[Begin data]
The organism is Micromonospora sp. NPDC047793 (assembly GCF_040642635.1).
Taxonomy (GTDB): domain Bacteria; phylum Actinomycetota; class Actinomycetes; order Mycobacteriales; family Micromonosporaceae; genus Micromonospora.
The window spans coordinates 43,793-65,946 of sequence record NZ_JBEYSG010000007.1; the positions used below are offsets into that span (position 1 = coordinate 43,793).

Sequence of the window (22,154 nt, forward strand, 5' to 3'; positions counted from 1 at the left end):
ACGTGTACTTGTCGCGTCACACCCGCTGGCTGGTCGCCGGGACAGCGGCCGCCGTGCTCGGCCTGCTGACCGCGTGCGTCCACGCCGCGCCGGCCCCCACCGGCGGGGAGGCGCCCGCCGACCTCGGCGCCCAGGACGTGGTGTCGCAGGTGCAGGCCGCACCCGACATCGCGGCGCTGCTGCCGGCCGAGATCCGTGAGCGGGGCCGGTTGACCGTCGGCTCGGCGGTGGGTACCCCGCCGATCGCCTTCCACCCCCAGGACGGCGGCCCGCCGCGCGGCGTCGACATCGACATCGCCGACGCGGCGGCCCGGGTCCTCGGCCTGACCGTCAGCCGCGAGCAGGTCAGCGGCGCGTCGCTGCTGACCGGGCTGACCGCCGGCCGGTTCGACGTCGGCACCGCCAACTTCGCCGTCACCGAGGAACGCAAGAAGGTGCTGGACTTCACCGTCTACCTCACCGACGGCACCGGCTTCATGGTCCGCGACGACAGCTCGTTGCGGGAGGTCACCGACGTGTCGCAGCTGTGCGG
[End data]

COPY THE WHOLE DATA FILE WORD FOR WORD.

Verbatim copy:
The organism is Micromonospora sp. NPDC047793 (assembly GCF_040642635.1).
Taxonomy (GTDB): domain Bacteria; phylum Actinomycetota; class Actinomycetes; order Mycobacteriales; family Micromonosporaceae; genus Micromonospora.
The window spans coordinates 43,793-65,946 of sequence record NZ_JBEYSG010000007.1; the positions used below are offsets into that span (position 1 = coordinate 43,793).

Sequence of the window (22,154 nt, forward strand, 5' to 3'; positions counted from 1 at the left end):
ACGTGTACTTGTCGCGTCACACCCGCTGGCTGGTCGCCGGGACAGCGGCCGCCGTGCTCGGCCTGCTGACCGCGTGCGTCCACGCCGCGCCGGCCCCCACCGGCGGGGAGGCGCCCGCCGACCTCGGCGCCCAGGACGTGGTGTCGCAGGTGCAGGCCGCACCCGACATCGCGGCGCTGCTGCCGGCCGAGATCCGTGAGCGGGGCCGGTTGACCGTCGGCTCGGCGGTGGGTACCCCGCCGATCGCCTTCCACCCCCAGGACGGCGGCCCGCCGCGCGGCGTCGACATCGACATCGCCGACGCGGCGGCCCGGGTCCTCGGCCTGACCGTCAGCCGCGAGCAGGTCAGCGGCGCGTCGCTGCTGACCGGGCTGACCGCCGGCCGGTTCGACGTCGGCACCGCCAACTTCGCCGTCACCGAGGAACGCAAGAAGGTGCTGGACTTCACCGTCTACCTCACCGACGGCACCGGCTTCATGGTCCGCGACGACAGCTCGTTGCGGGAGGTCACCGACGTGTCGCAGCTGTGCGG